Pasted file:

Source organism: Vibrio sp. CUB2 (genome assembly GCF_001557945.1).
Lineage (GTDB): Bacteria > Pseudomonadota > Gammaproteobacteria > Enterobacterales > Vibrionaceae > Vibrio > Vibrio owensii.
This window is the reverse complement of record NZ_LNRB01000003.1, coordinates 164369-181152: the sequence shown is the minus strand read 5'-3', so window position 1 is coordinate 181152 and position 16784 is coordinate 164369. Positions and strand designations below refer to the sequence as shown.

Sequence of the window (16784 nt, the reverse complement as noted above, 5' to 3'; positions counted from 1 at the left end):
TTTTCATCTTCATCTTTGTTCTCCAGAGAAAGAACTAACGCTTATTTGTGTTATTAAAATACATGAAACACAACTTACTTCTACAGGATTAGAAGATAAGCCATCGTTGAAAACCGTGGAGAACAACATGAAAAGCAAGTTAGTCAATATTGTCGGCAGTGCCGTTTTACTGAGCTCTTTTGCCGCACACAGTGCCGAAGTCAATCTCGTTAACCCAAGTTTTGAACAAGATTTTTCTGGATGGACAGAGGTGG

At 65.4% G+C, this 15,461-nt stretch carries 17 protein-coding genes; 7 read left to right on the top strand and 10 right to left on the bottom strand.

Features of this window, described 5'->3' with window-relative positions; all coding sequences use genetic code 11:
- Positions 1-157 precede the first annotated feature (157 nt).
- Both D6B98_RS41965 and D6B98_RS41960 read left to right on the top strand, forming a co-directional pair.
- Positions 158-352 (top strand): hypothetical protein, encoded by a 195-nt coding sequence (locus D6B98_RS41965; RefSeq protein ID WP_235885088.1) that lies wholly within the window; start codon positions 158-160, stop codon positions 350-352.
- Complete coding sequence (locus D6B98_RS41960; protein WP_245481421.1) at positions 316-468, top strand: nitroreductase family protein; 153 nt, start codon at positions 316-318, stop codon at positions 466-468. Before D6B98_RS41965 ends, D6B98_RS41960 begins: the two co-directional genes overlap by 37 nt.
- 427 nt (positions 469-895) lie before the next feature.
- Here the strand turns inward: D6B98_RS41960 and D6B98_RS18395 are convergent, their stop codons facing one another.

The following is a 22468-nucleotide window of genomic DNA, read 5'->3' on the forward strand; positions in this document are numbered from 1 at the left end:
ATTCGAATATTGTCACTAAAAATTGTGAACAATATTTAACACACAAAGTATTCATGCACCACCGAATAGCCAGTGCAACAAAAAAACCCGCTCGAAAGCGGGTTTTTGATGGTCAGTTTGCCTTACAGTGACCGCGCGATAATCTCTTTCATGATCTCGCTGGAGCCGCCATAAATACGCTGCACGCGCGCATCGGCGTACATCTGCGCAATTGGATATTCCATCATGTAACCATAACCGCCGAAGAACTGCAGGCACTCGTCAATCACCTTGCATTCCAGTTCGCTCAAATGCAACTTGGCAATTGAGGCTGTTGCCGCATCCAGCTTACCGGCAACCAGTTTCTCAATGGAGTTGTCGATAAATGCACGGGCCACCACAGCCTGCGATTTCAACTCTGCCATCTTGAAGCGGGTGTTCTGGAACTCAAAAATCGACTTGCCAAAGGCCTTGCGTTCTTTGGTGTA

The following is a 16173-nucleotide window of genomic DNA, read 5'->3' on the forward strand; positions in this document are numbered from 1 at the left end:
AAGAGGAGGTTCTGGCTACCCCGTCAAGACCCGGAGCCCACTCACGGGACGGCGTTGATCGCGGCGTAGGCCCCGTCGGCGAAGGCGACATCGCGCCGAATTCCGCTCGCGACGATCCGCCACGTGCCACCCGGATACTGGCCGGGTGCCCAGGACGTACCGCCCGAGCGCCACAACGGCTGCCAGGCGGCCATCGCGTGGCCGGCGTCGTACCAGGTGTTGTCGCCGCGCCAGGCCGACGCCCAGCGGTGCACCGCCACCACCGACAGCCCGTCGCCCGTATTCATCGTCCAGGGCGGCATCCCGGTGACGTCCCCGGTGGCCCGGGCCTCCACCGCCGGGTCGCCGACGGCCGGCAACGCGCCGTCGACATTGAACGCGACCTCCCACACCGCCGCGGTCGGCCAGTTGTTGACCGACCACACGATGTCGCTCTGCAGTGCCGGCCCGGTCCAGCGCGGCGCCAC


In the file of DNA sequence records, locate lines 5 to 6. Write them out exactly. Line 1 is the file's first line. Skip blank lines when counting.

TTTTCATCTTCATCTTTGTTCTCCAGAGAAAGAACTAACGCTTATTTGTGTTATTAAAATACATGAAACACAACTTACTTCTACAGGATTAGAAGATAAGCCATCGTTGAAAACCGTGGAGAACAACATGAAAAGCAAGTTAGTCAATATTGTCGGCAGTGCCGTTTTACTGAGCTCTTTTGCCGCACACAGTGCCGAAGTCAATCTCGTTAACCCAAGTTTTGAACAAGATTTTTCTGGATGGACAGAGGTGG

At 65.4% G+C, this 15,461-nt stretch carries 17 protein-coding genes; 7 read left to right on the top strand and 10 right to left on the bottom strand.